My friend Michael took me to visit Carouges, where folk will say they are from, rather than from Geneva itself, just across the river. I can only compare it to a London mews, twee little properties and even more twee little shops. As we supped coffee, a man loaded top of the range champagne into the back of his illegally parked 4 x 4. It's that sort of place.

But the lure of the Lake is always powerful, watching the iconic jet d'eau pump water hundreds of metres into the sky.

Nearby at 'Le Grange', taking lunch at the café run by 'The Swiss League for women abstainers' is just one way of realising that most folk in Geneva are great. It's just a few incomers who are spoiling it for the majority.
But somehow, watching the world on the lake go by, such issues seem so very far away.
On Monday I set off on my Rail Trip, slightly anxious about my lack of passport. But I have my pass and I have my booking to Paris, so another adventure beckons.

Best of my photos from the whole trip are at:  

The very best of 'Around the World - Backwards'

Monday, 21 May 2012

Passport palaver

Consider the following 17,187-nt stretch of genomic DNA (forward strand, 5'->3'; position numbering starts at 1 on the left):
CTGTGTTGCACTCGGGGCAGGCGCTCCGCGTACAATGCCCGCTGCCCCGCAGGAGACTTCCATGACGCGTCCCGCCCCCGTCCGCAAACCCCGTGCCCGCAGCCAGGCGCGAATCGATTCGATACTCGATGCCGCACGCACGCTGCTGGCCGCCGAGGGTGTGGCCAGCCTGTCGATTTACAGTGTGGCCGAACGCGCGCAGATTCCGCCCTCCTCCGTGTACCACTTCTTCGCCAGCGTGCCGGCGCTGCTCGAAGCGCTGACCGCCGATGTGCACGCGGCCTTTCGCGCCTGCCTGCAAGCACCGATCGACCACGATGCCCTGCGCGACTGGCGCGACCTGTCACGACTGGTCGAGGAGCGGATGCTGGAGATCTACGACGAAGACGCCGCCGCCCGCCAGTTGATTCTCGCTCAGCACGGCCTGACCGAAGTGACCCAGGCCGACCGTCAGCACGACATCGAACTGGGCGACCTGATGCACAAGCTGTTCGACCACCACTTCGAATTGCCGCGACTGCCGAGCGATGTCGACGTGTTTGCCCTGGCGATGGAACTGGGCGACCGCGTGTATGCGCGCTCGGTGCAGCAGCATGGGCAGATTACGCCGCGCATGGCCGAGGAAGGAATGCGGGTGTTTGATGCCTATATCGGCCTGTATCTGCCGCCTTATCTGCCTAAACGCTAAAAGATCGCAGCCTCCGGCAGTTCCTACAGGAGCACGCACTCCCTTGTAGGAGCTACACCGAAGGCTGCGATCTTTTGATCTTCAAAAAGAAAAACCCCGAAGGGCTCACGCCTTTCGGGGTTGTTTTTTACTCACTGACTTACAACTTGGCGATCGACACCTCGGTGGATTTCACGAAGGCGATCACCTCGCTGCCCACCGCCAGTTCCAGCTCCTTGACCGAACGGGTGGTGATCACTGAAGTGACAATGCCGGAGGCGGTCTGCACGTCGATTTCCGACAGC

It's been a day of complete frustration vis a vis trying to replace my passport. It's an urgent matter, as I am due to fly back to the UK from Geneva tomorrow. 

After ascertaining that nothing has been handed in to the Geneva Police lost and found, I set off by train for a two-hour journey to seek assistance from the consular section of the British Embassy in the Swiss capital, Berne.
Ironically, as I head to Gare Cornavin in Geneva to start the trip, the bus drops me almost at the exact spot where my bag was stolen on Saturday.

As I head north on my Swiss Railways double-decker train, my friend Michael has a frustrating conversation with the UK passport call centre in Birmingham. After a twenty minute delay, he makes progress, only to have the system crash. 'Call back later' is the customer unfriendly advice.
But he has ascertained that there is no way I can get a replacement passport in time for my next trip which is due to start next Tuesday.